While everyone else is branching out into fusion dining and molecular gastronomy, Primo Caon is keeping it simple.
I’m a fully qualified butcher. I don’t regret it. In the restaurant business, it’s valuable to know what cuts you are ordering.
I first went into the business 45 years ago with my brother Giocondo and opened a coffee lounge. As time went on, we saw the demand change from simple food—toasted sandwiches—to more sophisticated food. So we opened up, not just for lunch, but also dinner, and hired chefs rather than cooks. It progressed with dishes like Chateaubriand, schnitzel and minestrone soup.
From when we first opened our first cafe, La Cantina, it was our intent to stay in business. At that time in Adelaide, it was the time of coffee lounges and 6pm closing licences, but, if you were a restaurant, you could stay open until 9 pm.
We got involved with having sophisticated food. We had theatre people coming in, Joan Sutherland, Dame Margot Fontaine, Don Bradman before he was a Sir, Helpman. There were only three or four restaurants available at that time of night. So what we served was good enough for them. But it was 11-11.30pm when they came in, with a 3am finish. After a while, the late-night closing wasn’t good for the family. So I broke away.
I opened a retail bottle shop—that’s still open for business—then a wine concern at Adelaide airport, which is also still open. Then we obtained Charlie Brown’s Wine Bar. That’s when the food and wine came together with the Italian scene.
Then I got involved with wine distribution. I had distribution of Bollinger, Taylors, Petaluma. I worked at that for 17 years. I was an associate of Tucker Seabrook. Then I could see the writing on the wall. These companies wanted to get much bigger. So, while I distributed 5000 cases of Rosemount in South Australia, in the next step, they distributed 35,000.
I got to fulfill a long-held dream when Chesser Cellars became available. It only had an old-fashioned cold buffet when I bought it 18 years ago. I added new things, fresh oysters to have with champagne, added à la carte and dinner. Now I also have hot food on the menu. But we’re in the middle of the city, and busy businessmen still like the quick buffet.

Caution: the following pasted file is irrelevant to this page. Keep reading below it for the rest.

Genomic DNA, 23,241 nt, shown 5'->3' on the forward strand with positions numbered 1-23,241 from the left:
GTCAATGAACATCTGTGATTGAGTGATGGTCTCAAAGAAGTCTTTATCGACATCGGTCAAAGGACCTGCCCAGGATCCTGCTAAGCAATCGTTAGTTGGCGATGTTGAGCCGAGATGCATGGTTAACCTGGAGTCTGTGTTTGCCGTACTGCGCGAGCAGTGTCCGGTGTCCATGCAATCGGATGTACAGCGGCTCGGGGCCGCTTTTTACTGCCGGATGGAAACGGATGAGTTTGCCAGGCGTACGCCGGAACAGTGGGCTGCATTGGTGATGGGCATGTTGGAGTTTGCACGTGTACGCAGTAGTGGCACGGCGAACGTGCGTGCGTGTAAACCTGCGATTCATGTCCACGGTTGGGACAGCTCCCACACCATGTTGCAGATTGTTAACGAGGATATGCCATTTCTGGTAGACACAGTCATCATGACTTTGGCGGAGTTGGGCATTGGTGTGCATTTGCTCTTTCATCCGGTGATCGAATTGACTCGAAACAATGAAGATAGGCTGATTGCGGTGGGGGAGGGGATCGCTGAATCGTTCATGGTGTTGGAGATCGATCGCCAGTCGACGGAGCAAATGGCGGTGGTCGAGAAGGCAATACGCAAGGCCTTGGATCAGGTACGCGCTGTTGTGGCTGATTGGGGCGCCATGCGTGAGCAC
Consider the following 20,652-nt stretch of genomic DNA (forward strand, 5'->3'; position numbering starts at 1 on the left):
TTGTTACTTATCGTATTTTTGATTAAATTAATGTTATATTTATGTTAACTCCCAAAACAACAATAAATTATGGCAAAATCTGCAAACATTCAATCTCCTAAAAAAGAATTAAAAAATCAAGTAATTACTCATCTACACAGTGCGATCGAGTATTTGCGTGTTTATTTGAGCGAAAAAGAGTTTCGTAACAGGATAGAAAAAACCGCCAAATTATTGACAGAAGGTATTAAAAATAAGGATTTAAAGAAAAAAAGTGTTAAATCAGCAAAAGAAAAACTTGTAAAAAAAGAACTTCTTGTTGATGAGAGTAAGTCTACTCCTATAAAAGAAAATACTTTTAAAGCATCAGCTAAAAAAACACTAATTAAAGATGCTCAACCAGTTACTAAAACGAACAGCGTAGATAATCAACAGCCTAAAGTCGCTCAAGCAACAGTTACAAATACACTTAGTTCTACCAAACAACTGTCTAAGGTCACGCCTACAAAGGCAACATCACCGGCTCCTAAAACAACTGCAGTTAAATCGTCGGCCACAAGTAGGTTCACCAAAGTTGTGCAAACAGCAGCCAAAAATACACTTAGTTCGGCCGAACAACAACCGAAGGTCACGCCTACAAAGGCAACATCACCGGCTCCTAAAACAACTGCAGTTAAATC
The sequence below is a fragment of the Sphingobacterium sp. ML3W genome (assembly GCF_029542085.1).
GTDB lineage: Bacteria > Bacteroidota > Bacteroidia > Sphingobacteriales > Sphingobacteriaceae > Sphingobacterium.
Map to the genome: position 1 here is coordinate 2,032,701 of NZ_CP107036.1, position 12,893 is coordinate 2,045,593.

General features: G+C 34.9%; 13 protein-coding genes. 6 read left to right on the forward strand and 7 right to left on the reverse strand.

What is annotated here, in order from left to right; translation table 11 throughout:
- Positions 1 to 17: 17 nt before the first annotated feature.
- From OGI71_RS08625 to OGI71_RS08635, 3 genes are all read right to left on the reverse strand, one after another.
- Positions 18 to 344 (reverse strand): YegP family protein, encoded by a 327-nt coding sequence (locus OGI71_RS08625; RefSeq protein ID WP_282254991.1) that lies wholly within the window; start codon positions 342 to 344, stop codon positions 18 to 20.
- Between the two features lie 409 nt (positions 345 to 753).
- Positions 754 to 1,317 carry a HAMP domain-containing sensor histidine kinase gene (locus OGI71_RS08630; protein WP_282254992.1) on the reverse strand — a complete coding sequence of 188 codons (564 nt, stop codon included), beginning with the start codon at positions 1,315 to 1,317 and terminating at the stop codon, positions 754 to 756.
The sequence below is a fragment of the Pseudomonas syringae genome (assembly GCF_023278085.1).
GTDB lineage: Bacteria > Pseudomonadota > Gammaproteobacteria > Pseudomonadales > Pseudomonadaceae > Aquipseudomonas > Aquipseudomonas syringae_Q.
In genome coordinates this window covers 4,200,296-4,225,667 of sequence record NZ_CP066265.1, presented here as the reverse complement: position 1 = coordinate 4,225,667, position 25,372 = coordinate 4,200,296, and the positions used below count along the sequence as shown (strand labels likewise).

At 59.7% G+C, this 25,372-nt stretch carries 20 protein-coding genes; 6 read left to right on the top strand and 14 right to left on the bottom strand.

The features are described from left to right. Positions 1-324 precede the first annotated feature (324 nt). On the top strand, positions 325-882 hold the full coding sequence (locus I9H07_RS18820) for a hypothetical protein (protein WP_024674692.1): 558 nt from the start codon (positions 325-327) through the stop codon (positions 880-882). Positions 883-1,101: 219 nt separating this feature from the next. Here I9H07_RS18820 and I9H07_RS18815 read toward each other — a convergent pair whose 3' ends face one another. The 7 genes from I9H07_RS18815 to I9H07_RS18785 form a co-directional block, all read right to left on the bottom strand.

For food, we’re moving the old familiar standards, like pie and silverside—dishes from yesteryear. While the food business has gone East meets West, I’ve stayed in Britain. I get a lot of people who want a pie, a 450g rib. But we also have risotto, we have whiting.
We’ve kept tradition going but also moved with the times. I got that from the Peninsula in Hong Kong. They keep doing what they’re known for, which is afternoon teas. They keep the old standards.
Then I opened the cafe next door, where we had the bottle shop. That was a good move. Cafes have taken off in Adelaide in the last decade.
I’ve been front-of-house the whole time. You notice all that is happening. When you go to a restaurant, you like to be greeted. The person doing it has to be experienced. You want to get a drink as soon as you can. Seating as soon as you can. The front-of-house person needs to know what customers are wanting within five minutes of meeting.
This business is very demanding. It’s tough. The hours are huge. If you don’t have the stamina, don’t get in.
The biggest problem is how to keep your finger on the pulse. The restaurant here holds 50 people, the cafe holds 70, you get walk-ins. You can lose money easily if you don’t have enough staff to look after them. Or you have too many.
The change today is everywhere. You’re getting all these new flavours all the time. I enjoy Turkish Food. It’s exciting. But I keep the old, with just a bit of new, and try to maintain the high standards. You must know your own clientele.